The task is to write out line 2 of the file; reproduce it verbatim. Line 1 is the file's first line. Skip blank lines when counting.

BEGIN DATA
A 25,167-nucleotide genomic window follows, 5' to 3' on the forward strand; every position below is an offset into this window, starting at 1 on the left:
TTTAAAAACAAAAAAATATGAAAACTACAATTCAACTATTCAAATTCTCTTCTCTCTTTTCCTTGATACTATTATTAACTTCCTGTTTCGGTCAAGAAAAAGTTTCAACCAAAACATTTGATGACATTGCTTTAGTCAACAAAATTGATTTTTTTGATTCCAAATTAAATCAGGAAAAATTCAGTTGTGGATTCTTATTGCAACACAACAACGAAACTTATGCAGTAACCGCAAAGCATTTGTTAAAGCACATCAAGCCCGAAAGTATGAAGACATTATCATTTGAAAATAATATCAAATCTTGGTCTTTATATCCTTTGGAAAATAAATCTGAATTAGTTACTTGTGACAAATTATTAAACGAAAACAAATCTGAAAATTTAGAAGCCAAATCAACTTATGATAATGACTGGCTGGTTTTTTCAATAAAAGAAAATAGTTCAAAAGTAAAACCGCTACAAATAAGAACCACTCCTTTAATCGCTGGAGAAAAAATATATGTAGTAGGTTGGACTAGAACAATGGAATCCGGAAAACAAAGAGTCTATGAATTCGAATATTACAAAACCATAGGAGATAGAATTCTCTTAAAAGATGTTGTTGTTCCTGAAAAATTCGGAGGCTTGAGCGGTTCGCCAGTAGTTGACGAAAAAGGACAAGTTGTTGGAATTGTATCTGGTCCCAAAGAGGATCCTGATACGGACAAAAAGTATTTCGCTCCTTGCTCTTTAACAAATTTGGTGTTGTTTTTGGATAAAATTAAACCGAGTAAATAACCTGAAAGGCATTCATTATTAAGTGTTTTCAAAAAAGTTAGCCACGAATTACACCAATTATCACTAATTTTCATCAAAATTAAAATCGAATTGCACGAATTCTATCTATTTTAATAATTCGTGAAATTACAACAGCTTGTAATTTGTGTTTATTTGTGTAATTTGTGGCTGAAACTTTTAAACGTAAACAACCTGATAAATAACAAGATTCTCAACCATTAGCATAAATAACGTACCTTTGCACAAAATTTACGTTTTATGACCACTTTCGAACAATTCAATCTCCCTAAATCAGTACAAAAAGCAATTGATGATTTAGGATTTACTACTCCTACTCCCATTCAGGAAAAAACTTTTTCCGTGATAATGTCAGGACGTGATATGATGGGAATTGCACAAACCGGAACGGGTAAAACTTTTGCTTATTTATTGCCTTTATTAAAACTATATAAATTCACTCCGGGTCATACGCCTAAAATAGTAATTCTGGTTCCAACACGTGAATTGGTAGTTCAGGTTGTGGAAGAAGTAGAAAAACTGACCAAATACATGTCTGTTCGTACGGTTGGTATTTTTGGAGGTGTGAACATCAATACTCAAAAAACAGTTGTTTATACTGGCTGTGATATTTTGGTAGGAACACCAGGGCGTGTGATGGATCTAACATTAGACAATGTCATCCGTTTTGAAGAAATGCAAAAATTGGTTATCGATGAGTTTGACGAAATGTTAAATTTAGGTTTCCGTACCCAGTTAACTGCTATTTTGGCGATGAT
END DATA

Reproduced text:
TTTAAAAACAAAAAAATATGAAAACTACAATTCAACTATTCAAATTCTCTTCTCTCTTTTCCTTGATACTATTATTAACTTCCTGTTTCGGTCAAGAAAAAGTTTCAACCAAAACATTTGATGACATTGCTTTAGTCAACAAAATTGATTTTTTTGATTCCAAATTAAATCAGGAAAAATTCAGTTGTGGATTCTTATTGCAACACAACAACGAAACTTATGCAGTAACCGCAAAGCATTTGTTAAAGCACATCAAGCCCGAAAGTATGAAGACATTATCATTTGAAAATAATATCAAATCTTGGTCTTTATATCCTTTGGAAAATAAATCTGAATTAGTTACTTGTGACAAATTATTAAACGAAAACAAATCTGAAAATTTAGAAGCCAAATCAACTTATGATAATGACTGGCTGGTTTTTTCAATAAAAGAAAATAGTTCAAAAGTAAAACCGCTACAAATAAGAACCACTCCTTTAATCGCTGGAGAAAAAATATATGTAGTAGGTTGGACTAGAACAATGGAATCCGGAAAACAAAGAGTCTATGAATTCGAATATTACAAAACCATAGGAGATAGAATTCTCTTAAAAGATGTTGTTGTTCCTGAAAAATTCGGAGGCTTGAGCGGTTCGCCAGTAGTTGACGAAAAAGGACAAGTTGTTGGAATTGTATCTGGTCCCAAAGAGGATCCTGATACGGACAAAAAGTATTTCGCTCCTTGCTCTTTAACAAATTTGGTGTTGTTTTTGGATAAAATTAAACCGAGTAAATAACCTGAAAGGCATTCATTATTAAGTGTTTTCAAAAAAGTTAGCCACGAATTACACCAATTATCACTAATTTTCATCAAAATTAAAATCGAATTGCACGAATTCTATCTATTTTAATAATTCGTGAAATTACAACAGCTTGTAATTTGTGTTTATTTGTGTAATTTGTGGCTGAAACTTTTAAACGTAAACAACCTGATAAATAACAAGATTCTCAACCATTAGCATAAATAACGTACCTTTGCACAAAATTTACGTTTTATGACCACTTTCGAACAATTCAATCTCCCTAAATCAGTACAAAAAGCAATTGATGATTTAGGATTTACTACTCCTACTCCCATTCAGGAAAAAACTTTTTCCGTGATAATGTCAGGACGTGATATGATGGGAATTGCACAAACCGGAACGGGTAAAACTTTTGCTTATTTATTGCCTTTATTAAAACTATATAAATTCACTCCGGGTCATACGCCTAAAATAGTAATTCTGGTTCCAACACGTGAATTGGTAGTTCAGGTTGTGGAAGAAGTAGAAAAACTGACCAAATACATGTCTGTTCGTACGGTTGGTATTTTTGGAGGTGTGAACATCAATACTCAAAAAACAGTTGTTTATACTGGCTGTGATATTTTGGTAGGAACACCAGGGCGTGTGATGGATCTAACATTAGACAATGTCATCCGTTTTGAAGAAATGCAAAAATTGGTTATCGATGAGTTTGACGAAATGTTAAATTTAGGTTTCCGTACCCAGTTAACTGCTATTTTGGCGATGAT